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How to Treat Food Guarding in Dogs

Does your dog become overly protective or aggressive at the food bowl? Do they growl, lunge, or even bite at anyone—human or animal—who gets too close to their kibble?

It doesn’t have to be just food, either. Dogs can exhibit resource guarding—also called “possessive aggression”—over anything: a treat, a toy, or even a human. Some of the body language cues to watch out for include stiffening, growling, hard staring, and baring their teeth.

Food guarding in dogs can be an alarming behavior. But there’s good news: over time, and with the right techniques, you can train your dog to relax and stop freaking out when people get too close to their dinner.

We’ll tell you how in this article.

What Causes Food Guarding in Dogs?

We don’t know for certain what causes food guarding in dogs, but experts believe it could be due to a combination of both genetic predisposition and learned behavior.

If your dog was raised as part of a large litter that had to eat out of a single bowl, for instance, your dog may have learned as a puppy that they needed to compete for food and defend it from others.

Medical conditions are another possible cause. If your dog has pain—such as from a cavity or broken tooth—that could cause them to cry out while eating. If you suspect this could be the case, take your dog to the vet to rule out any medical causes first.

How Not to Treat Food Guarding in Dogs

So how do you stop your dog from guarding their food bowl? First and foremost, don’t try to punish them by taking the food away. This might seem like an effective strategy to you, but it’s only liable to increase your dog’s anxiety and exacerbate the food guarding behavior.

Similarly, don’t yell, scream, or hit your dog to try and exert dominance or “teach them a lesson.” These behaviors will also make the situation worse.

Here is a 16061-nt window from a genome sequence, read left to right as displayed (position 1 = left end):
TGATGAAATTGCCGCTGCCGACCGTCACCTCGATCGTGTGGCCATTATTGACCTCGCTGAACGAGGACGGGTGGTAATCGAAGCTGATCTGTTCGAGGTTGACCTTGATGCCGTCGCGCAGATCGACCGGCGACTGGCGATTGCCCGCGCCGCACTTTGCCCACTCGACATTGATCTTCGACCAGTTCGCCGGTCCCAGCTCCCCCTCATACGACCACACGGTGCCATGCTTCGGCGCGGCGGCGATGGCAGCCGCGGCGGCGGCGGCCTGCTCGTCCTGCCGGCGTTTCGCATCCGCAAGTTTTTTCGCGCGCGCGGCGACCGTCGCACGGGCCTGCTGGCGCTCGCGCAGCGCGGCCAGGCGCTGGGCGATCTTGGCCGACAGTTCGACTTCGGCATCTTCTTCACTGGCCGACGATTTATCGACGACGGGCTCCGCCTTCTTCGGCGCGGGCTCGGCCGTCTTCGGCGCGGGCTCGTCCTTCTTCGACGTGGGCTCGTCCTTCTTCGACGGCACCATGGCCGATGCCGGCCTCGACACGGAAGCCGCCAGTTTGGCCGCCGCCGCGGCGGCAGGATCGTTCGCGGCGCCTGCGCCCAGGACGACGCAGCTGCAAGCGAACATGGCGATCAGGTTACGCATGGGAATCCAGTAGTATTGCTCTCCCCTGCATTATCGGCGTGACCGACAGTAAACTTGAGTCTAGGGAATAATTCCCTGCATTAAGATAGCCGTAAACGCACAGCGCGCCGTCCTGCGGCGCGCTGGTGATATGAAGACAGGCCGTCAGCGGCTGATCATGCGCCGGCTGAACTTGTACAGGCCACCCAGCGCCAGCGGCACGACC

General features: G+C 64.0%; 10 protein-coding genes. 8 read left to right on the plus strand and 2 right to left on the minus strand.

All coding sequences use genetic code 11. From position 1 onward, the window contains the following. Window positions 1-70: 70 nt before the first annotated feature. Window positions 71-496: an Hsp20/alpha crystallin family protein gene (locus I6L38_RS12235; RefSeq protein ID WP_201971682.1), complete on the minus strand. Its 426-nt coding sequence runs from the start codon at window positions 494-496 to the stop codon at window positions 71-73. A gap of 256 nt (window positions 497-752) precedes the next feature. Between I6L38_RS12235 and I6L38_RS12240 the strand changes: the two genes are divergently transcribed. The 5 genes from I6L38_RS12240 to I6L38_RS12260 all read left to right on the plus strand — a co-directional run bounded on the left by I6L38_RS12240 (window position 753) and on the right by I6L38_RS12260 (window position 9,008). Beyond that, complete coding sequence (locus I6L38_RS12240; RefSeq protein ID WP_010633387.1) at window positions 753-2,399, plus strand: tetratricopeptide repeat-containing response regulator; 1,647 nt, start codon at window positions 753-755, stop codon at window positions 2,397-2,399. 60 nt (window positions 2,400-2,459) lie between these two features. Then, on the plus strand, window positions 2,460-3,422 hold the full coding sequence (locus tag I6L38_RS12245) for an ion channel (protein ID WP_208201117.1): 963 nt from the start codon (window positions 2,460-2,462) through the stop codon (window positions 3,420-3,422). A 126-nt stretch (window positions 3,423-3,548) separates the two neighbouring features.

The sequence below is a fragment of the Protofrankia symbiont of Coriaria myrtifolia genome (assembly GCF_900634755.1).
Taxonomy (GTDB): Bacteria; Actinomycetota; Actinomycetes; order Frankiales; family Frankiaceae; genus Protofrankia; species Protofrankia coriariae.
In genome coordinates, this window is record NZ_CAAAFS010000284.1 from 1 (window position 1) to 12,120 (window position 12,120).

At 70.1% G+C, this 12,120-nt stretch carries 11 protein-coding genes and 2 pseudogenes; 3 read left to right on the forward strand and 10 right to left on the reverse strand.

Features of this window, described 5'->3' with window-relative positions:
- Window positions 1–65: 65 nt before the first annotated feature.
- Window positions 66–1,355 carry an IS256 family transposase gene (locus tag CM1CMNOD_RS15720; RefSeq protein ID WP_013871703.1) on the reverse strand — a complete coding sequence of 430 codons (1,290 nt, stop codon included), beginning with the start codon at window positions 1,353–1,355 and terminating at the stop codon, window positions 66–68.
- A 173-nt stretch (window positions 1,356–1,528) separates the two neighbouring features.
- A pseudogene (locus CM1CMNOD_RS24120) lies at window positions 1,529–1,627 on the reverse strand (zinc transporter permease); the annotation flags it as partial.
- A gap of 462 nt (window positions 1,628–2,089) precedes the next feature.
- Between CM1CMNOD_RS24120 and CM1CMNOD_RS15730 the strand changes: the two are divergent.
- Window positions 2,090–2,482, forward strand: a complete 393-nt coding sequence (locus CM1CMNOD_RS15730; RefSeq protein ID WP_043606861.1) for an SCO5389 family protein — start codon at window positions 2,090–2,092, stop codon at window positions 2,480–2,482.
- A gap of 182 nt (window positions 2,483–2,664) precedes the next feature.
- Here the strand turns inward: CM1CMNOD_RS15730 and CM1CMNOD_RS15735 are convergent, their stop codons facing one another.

But at the same time, don’t retreat from your dog’s guarding behavior. This might send the signal that their aggressive behavior is working, thereby reinforcing in them the idea that they should continue barking and growing to keep people away.

How to Change Your Dog’s Food Guarding Behavior

For starters, if you ever become concerned about your safety over fears that your dog might actually attack, get in touch with a veterinary behavior specialist. These experts have experience in canine food guarding and will know the proper steps to decreasing your dog’s aggression. In more extreme cases, they might even recommend medication to help reduce your dog’s fear and aggression. Situations like these should be handled by a licensed or certified veterinary professional.

Otherwise, one step you can take at home is to consider putting your dog in a closed room to eat. If they’re locked away from other people and pets, they’re liable to feel more secure and stop being afraid that someone else is going to take their food away from them.

Another thing you can do is to gradually desensitize your dog to having others close to their food. You want to do this gradually, however, and with sensitivity to your dog’s feelings.

Start by standing a few steps away from your dog’s bowl. Talk to your dog in a friendly voice, and toss them a few treats. The goal of these treats is to teach your dog that they have nothing to fear by you being close to their bowl—and in fact, having you near can even lead to more food.

If you don’t know what kind of treat to give your dog, consider our delicious 9-in-1 Total Health Vitality Chews. Your dog is sure to love the meaty flavor, and the extra nutrition will help keep them strong and healthy.

Do this for a couple of days, until your dog is comfortable having you at that distance from their food bowl. Then take a small step closer, put a treat on the floor, and step away. Continue doing this for a few more days. As your dog becomes more comfortable, step even closer to the bowl. Eventually, you’ll be able to drop your treat directly into the food bowl while your dog is eating.

If your dog becomes comfortable with that, you can graduate to having your dog eat the treat from your hand. Eventually you should be able to touch and move the food bowl with one hand while your dog eats the treat from your other.

How to Prevent Your Dog’s Food Guarding Behavior from Coming Back

If you get to this point, congratulations! You’ve successfully desensitized your dog to having you near its food bowl.

But you’d still be wise to remain sensitive to your dog’s feelings. Remember that they were once afraid of having their food taken away from them. Keep that in mind, and don’t do anything that might cause their old anxieties to flare up again.

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